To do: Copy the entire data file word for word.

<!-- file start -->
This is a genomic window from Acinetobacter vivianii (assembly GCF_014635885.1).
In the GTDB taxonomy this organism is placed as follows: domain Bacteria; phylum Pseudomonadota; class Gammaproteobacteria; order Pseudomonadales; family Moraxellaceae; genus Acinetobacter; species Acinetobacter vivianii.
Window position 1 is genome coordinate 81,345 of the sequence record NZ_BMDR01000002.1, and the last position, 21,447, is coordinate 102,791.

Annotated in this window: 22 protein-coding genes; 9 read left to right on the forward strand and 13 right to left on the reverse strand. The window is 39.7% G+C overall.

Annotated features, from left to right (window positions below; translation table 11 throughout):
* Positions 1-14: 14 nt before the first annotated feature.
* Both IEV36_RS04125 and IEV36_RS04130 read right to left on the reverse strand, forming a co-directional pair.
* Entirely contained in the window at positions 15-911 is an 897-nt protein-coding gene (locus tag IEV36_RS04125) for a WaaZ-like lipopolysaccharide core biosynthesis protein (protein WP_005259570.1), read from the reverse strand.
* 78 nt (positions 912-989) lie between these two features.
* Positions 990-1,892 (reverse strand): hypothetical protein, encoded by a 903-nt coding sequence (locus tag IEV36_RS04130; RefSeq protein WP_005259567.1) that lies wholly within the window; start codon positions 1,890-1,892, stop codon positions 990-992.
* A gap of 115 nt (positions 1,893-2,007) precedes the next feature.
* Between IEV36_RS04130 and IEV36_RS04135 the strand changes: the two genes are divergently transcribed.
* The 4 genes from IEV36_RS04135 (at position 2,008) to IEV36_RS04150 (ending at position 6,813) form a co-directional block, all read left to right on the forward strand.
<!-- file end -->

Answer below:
This is a genomic window from Acinetobacter vivianii (assembly GCF_014635885.1).
In the GTDB taxonomy this organism is placed as follows: domain Bacteria; phylum Pseudomonadota; class Gammaproteobacteria; order Pseudomonadales; family Moraxellaceae; genus Acinetobacter; species Acinetobacter vivianii.
Window position 1 is genome coordinate 81,345 of the sequence record NZ_BMDR01000002.1, and the last position, 21,447, is coordinate 102,791.

Annotated in this window: 22 protein-coding genes; 9 read left to right on the forward strand and 13 right to left on the reverse strand. The window is 39.7% G+C overall.

Annotated features, from left to right (window positions below; translation table 11 throughout):
* Positions 1-14: 14 nt before the first annotated feature.
* Both IEV36_RS04125 and IEV36_RS04130 read right to left on the reverse strand, forming a co-directional pair.
* Entirely contained in the window at positions 15-911 is an 897-nt protein-coding gene (locus tag IEV36_RS04125) for a WaaZ-like lipopolysaccharide core biosynthesis protein (protein WP_005259570.1), read from the reverse strand.
* 78 nt (positions 912-989) lie between these two features.
* Positions 990-1,892 (reverse strand): hypothetical protein, encoded by a 903-nt coding sequence (locus tag IEV36_RS04130; RefSeq protein WP_005259567.1) that lies wholly within the window; start codon positions 1,890-1,892, stop codon positions 990-992.
* A gap of 115 nt (positions 1,893-2,007) precedes the next feature.
* Between IEV36_RS04130 and IEV36_RS04135 the strand changes: the two genes are divergently transcribed.
* The 4 genes from IEV36_RS04135 (at position 2,008) to IEV36_RS04150 (ending at position 6,813) form a co-directional block, all read left to right on the forward strand.